The 600 Group: Getting strategic about digitalisation

600 Group is a world-leading engineering group in the manufacture and distribution of machine tools, precision engineered components, and industrial laser systems. Maddy White Reports.

Terry Allison (R) and Paul Dupee (executive chairman) cutting the ribbon at the opening of the new factory.
Terry Allison (R) and Paul Dupee (executive chairman) cutting the ribbon at the opening of the new factory.

We spoke to Terry Allison, COO at 600 Group, to find out the secret behind the firm’s enviable reputation, and how its new factory, which opened last month in West Yorkshire, is a showcase for digital transformation.

Taking its name from its early head office address at 600 Commercial Road in East London, 600 Group has grown to become one of the UK’s leading metal recovery and engineering firms.

It has a rich history – the group formed its first machine tool company in 1932 and became Britain’s leading lathe manufacturer via the acquisition of Colchester Lathes in 1954 and TS Harrison in 1971, both of which now form part of Colchester Machine Tool Solutions.

600 Group gained a strong market presence in North America via the purchase of Clausing Industrial, and the acquisition of several more firms in Europe allowed it to earn powerful footholds in EU markets, enabling the group to secure international dominance.

Three drivers of success

“Our success has been focused in three areas. First, it’s our strong brand portfolio: the products we make are high quality and that’s why we have been a leader for decades,” says Terry Allison, COO at 600 Group.

“Second, our customer base is very broad. We supply everything from Formula 1 and the defence industry, to smaller engineering companies with under 20 employees. And lastly, the global network that we’ve built means the group exports to over 100 countries,” adds Terry.

The firm has been supplying world-leading machine tools for over a century. The opening of its new factory in West Yorkshire offers the prospects of a whole new era of growth, as it embraces the latest in digital manufacturing technology.

“The site is the outcome of a strategic decision to accelerate our distribution and routes to market. We have rebranded ourselves and launched a new product range. It will define us for years to come,” Allison says.

Strategic digitalisation

The European Technology Centre, to give the new site its proper name, is based on the Lowfields Business Park in Elland, West Yorkshire, and is founded on technologies such as automation and data capture systems to keep pace with the opportunities, challenges and rapidly changing demands of industry.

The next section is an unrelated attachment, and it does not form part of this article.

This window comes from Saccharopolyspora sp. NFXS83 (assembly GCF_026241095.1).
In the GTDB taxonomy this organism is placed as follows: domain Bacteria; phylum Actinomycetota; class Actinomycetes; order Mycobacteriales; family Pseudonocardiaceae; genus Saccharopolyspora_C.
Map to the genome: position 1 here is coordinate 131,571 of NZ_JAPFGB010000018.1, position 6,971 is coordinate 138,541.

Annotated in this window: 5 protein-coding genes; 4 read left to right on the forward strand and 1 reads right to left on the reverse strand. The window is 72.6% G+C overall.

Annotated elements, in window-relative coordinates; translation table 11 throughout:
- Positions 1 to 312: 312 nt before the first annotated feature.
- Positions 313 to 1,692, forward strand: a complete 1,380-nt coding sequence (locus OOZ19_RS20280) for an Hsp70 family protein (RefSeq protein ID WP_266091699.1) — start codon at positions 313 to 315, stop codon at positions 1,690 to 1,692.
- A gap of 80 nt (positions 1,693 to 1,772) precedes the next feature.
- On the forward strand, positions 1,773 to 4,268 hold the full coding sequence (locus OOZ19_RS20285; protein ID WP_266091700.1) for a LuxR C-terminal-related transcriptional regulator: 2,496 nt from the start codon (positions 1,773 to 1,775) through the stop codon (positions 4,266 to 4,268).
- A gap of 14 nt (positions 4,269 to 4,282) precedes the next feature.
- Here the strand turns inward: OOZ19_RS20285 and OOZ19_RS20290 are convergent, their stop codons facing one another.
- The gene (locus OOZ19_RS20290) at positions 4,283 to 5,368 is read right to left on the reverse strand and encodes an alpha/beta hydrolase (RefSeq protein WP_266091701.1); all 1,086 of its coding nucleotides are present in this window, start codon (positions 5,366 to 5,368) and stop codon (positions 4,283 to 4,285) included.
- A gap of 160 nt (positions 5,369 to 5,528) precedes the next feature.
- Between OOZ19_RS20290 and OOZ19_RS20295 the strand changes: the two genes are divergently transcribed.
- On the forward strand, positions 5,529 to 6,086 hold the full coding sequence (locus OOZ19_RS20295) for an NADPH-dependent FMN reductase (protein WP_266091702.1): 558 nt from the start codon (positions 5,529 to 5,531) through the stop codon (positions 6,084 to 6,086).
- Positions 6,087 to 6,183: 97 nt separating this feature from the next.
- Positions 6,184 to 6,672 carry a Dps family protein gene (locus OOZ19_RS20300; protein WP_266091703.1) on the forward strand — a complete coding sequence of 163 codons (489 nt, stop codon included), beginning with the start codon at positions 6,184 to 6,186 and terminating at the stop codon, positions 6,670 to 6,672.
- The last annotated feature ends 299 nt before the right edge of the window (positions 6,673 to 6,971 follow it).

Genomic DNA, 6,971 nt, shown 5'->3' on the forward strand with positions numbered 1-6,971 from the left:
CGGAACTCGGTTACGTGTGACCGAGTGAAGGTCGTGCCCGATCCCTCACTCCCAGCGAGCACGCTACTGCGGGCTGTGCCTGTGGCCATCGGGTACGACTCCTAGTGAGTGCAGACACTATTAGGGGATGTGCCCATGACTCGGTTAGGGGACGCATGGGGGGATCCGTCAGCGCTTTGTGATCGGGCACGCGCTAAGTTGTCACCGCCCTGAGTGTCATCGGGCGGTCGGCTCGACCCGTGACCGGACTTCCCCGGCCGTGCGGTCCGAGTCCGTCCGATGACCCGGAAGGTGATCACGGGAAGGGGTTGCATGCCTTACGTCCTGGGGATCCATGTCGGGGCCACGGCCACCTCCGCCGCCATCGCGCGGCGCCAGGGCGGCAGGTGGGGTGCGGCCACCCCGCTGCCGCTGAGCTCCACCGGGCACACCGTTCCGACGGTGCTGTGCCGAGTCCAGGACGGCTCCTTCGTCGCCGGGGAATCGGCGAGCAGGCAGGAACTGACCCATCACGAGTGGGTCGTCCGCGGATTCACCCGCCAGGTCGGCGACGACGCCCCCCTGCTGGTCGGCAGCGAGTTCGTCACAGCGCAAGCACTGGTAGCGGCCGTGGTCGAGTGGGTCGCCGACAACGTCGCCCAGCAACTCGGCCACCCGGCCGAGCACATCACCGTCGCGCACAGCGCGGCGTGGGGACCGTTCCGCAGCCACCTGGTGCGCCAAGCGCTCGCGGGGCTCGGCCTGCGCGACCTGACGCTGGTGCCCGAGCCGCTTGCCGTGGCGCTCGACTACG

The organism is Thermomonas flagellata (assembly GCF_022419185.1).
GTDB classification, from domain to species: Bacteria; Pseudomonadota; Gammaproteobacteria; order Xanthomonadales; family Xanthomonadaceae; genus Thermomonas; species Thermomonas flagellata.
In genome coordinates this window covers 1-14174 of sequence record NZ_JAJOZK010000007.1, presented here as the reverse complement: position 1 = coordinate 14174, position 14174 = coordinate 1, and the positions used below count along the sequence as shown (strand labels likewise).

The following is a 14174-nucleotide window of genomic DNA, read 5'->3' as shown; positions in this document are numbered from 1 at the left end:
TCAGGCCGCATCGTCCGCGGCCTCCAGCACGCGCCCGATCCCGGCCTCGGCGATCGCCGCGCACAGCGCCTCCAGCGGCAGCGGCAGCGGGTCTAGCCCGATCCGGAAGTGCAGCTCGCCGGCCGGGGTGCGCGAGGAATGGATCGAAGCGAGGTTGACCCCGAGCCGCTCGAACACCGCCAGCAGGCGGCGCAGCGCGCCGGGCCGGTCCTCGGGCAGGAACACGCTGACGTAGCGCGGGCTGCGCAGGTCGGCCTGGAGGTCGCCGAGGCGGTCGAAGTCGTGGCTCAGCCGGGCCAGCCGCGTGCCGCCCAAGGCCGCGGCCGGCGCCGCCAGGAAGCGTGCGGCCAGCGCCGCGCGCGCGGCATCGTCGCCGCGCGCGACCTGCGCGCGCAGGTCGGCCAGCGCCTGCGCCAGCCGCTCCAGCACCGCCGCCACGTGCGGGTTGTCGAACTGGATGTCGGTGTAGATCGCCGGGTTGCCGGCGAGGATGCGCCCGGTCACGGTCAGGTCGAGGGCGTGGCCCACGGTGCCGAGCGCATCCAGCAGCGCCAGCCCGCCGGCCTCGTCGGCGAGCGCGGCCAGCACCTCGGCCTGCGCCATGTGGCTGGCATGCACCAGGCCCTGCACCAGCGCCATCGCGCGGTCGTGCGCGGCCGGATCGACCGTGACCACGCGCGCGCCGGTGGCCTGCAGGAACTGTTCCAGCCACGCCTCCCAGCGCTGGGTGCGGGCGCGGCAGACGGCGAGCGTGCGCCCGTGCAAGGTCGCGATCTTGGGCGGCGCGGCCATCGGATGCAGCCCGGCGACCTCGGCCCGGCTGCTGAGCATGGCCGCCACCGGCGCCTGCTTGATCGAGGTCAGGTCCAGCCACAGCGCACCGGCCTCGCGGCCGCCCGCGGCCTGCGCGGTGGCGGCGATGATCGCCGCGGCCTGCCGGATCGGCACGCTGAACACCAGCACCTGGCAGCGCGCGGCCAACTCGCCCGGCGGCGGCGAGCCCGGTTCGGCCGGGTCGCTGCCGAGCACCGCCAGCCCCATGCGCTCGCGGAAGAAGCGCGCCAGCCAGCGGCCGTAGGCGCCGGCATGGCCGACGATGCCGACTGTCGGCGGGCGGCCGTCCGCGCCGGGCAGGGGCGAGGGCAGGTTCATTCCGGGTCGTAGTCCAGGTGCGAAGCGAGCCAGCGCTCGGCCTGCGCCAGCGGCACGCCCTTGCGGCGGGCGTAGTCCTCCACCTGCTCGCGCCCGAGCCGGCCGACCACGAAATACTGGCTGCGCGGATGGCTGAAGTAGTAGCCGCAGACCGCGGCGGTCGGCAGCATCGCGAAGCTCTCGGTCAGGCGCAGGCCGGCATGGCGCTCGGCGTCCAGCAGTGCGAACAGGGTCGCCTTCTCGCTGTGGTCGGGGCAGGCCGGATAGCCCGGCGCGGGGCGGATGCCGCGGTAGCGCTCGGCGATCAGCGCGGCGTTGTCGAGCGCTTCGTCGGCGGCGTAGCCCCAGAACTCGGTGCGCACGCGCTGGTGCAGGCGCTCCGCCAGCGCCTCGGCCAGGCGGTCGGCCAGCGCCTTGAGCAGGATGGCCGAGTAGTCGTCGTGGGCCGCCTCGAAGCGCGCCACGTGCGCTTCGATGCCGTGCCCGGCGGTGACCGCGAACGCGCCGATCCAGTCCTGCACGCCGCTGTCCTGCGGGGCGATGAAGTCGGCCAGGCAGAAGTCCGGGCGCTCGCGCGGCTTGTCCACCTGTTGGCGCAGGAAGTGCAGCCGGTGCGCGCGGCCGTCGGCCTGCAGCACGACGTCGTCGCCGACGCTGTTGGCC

The group plans to offer its customers access to AR/VR systems - image courtesy of Depositphotos.
The group plans to offer its customers access to AR/VR systems – image courtesy of Depositphotos.

“The site is the group’s future vision and it demonstrates brilliant and innovative new ways of working. Any customer that visits the facility should have an experience. It is not just about the machine tools, it is our design and our capabilities,” says Allison.

As well as making the best in metal machines, the firm is developing a servitized model (developing the capability to provide services that supplement product offerings) to improve valueadds for its users, to strengthen existing relationships, and allow new revenue streams to be accessed and extended.

“We can retrofit older machines and they can be monitored from anywhere, using a smartphone, giving our customers the opportunity to maximise their efficiency and data,” says Allison.

On top of that, the group plans to offer its customers access to augmented and virtual reality systems that will enable operators anywhere in the world to service their machines, so engineers will not have to be deployed to remote regions.

A future-proof operation

To have a competitive and world-class business in today’s margin-driven market, firms need to optimise their resources where possible and be more productive than ever before.

To do this, leaders must introduce strong and reliable platforms to underpin their operations.

“We wanted to look at using a single ERP system. We needed something off the shelf that could be integrated quickly to support the group dynamic. This is what Sage has enabled us to do,” Allison explains.

Integrating the Sage system has allowed the firm to embrace its next digitalisation step: bringing together disparate data sources, allowing the firm to access, analyse and act upon key information easily.

“Our financial reporting has been streamlined, presenting us with better visibility. It will save us time and money, but also it gives us the opportunity to access more real-time data that will enable us to exploit synergy that we have,” says Allison.

“We must have systems like these that are future-proof. If we look at how technology is evolving, with IoT, data, and AI, connectivity in our operations is crucial. Our new factory is a showcase for this.”